Our direct-to-consumer agency or DTCA, a core strategic area of investment for the company continued to perform well in Q1 and represented over 30% of revenues in the period, exceeding our internal plans. After two acquisitions and many quarters of integration work, we now sell policies across major lines of insurance including P&C, Health and Life. This represents the very early stages of the next phase of the company’s evolution to provide a rich customer experience built upon our unique position, which we believe is the only marketplace and DTCA hybrid model operating at scale across major lines of insurance. The direct carrier channel which has historically been our largest continues to face significant challenges. While early in the quarter, we saw an uptick in carrier auto demand from December lows we encountered further pullback in March, which was amplified in April as carriers continued to exit unprofitable states and segments with a little events noticed. In the past week for example one of our large carrier partners unexpectedly informed us that due to quote immense profitability pressures this year end quote, they are dramatically reducing their Q2 and Q3 customer acquisition budgets. As this carrier continues to increase rates to interrupt [Phonetic] these pressures, we anticipate they will reverse course and restore higher budgets once they are able to better align the rates to the current loss environment. As a result, we remain substantially below the levels of carrier demand in our auto vertical that we saw in August 2021, which we believe to be the level to which we will normalize upon the market’s recovery.

In Q2, we expect continued strong headwinds from auto carriers. We also expect to experience lower health demand in Q2 of 2022 reflecting seasonality entering the Medicare lock-in period that follows the Q1 open enrollment period. Let me touch on what everyone wants to know. When will auto carrier demand return and why. To derive expectations about the timing of the recovery and auto carrier demand, we solicit direct input from our carrier partners and we closely monitor their publicly reported profitability trends. The latest collected data suggests that Q2 demand will likely remain significantly depressed but at some revalued [Phonetic] is indicated to begin by the end of the year with an expectation for full recovery in the first half of 2023. Early data points that support this projection include number one, direct feedback from a large partner that they plan to reactivate by July, states which were previously paused. Number two, publicly reported loss ratios improving in recent months for large customers compared to late 2021 and three, rate increases continuing to be filed and approved. As carriers increased rate to reflect the current underwriting environment, we expect they will return to normalized levels of customer acquisition spend while driving more insurance shopping as consumers react to higher renewal rates.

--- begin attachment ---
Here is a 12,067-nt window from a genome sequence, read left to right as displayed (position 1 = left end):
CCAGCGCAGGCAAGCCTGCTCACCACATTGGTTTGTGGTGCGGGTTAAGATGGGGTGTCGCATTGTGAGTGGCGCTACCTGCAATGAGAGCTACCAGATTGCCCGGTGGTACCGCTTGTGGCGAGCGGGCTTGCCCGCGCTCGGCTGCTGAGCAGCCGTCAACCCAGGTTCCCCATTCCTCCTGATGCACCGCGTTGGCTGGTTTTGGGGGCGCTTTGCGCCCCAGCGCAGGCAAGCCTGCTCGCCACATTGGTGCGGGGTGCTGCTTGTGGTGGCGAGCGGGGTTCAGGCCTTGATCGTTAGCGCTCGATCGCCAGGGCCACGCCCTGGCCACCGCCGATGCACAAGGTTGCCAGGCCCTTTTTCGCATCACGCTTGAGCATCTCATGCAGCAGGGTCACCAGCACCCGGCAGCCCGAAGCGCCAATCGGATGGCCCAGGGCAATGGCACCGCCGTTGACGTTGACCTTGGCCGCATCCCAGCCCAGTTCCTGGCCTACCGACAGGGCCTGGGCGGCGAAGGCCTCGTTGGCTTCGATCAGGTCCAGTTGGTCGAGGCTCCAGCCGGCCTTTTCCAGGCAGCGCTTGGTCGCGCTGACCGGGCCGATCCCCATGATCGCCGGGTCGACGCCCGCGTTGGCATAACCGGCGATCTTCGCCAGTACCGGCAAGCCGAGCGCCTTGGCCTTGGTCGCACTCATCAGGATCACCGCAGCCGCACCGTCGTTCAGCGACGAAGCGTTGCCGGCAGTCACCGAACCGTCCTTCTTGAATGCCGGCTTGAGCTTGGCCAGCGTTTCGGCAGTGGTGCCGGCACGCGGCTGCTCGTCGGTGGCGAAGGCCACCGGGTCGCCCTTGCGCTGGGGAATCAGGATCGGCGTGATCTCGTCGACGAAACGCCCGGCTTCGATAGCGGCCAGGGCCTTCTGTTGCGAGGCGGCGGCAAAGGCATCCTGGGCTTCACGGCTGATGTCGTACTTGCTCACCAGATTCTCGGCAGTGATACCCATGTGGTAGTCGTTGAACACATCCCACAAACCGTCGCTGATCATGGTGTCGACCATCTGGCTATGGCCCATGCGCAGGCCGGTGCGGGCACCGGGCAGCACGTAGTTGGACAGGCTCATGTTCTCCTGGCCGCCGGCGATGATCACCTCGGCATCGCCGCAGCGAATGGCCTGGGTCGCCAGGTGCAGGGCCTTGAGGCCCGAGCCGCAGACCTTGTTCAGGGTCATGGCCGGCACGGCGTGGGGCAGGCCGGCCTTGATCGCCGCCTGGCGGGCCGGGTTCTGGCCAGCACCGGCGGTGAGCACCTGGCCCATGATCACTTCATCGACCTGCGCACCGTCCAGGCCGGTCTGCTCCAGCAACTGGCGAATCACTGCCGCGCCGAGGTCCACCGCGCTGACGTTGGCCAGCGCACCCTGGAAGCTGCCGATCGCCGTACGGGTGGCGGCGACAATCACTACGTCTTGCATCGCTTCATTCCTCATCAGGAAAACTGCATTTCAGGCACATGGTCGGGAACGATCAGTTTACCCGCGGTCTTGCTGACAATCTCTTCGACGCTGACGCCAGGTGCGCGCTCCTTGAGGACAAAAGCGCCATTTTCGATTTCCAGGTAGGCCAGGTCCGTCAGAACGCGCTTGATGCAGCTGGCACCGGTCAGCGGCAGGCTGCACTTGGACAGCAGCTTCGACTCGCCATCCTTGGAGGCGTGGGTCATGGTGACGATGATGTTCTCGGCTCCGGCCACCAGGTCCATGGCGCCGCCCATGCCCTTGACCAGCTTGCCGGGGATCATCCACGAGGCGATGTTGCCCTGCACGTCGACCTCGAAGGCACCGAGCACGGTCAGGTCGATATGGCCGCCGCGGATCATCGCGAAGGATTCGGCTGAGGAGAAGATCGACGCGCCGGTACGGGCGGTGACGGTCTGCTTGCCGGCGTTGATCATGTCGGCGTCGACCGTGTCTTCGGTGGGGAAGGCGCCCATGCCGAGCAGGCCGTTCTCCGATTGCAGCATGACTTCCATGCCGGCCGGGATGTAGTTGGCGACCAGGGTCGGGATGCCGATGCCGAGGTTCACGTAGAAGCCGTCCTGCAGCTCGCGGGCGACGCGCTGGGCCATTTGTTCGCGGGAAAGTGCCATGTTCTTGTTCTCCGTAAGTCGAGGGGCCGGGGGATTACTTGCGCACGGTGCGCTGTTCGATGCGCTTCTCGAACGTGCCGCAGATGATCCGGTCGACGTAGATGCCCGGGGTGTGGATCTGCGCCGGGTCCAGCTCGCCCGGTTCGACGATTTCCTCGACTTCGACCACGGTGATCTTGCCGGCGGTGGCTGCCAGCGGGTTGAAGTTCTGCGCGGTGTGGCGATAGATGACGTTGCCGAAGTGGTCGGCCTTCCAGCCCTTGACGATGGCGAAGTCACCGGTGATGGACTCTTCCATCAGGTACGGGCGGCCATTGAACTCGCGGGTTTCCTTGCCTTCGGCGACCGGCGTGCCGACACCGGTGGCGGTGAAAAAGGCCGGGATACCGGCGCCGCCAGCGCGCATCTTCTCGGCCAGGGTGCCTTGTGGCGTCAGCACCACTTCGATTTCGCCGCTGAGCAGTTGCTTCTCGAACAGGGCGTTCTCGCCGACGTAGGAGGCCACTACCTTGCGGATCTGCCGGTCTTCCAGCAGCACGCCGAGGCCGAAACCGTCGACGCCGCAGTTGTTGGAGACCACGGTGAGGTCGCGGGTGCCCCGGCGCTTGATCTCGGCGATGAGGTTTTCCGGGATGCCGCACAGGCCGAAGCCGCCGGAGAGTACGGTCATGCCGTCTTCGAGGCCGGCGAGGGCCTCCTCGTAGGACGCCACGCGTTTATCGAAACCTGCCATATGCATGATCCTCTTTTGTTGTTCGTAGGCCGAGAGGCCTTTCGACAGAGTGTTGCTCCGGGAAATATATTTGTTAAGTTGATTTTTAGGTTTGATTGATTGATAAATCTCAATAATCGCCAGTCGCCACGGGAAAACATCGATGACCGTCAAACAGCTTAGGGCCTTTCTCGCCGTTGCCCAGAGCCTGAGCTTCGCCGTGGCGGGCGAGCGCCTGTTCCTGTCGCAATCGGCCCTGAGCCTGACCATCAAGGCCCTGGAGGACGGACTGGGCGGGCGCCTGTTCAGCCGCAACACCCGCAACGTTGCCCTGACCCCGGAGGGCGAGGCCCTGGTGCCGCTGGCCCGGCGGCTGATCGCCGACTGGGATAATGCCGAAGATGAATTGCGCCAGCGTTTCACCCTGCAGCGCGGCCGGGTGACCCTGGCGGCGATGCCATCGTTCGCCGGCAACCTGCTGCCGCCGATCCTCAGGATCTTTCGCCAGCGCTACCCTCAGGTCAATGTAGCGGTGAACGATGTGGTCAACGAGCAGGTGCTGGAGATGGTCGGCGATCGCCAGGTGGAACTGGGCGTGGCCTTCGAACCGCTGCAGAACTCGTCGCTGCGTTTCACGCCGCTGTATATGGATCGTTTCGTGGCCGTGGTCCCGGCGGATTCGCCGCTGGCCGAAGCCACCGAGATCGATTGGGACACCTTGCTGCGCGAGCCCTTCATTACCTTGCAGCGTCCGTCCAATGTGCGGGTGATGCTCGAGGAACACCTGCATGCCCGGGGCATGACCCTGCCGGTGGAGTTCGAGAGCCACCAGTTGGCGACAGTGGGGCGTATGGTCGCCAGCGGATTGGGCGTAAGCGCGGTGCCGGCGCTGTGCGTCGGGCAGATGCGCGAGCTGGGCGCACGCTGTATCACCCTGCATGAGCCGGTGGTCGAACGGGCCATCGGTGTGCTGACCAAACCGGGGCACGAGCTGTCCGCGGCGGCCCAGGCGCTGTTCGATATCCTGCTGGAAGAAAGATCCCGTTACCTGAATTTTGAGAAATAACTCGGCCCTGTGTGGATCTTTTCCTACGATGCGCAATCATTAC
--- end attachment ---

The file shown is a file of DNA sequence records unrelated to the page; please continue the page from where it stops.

In closing, despite the challenging auto insurance market, we continue to make progress towards our long-term vision to become the largest online source for insurance policies by combining data, technologies and knowledgeable advisors to make insurance simpler, more affordable and personalized. Our strategy to diversify its more stable distribution channels of local agents in our direct consumer agency helped us deliver a quarter that exceeded expectations across all of our 3 primary financial KPIs. As auto carrier demand recovers, we expect that EverQuote will be well positioned to return to our historic trend, strong revenue growth and expanding adjusted EBITDA. We remain laser focused on building an industry defining company. I continue to be incredibly proud of our team’s ability to navigate changes in the industry as we build to our objective of being the one-stop insurance up for the digital age.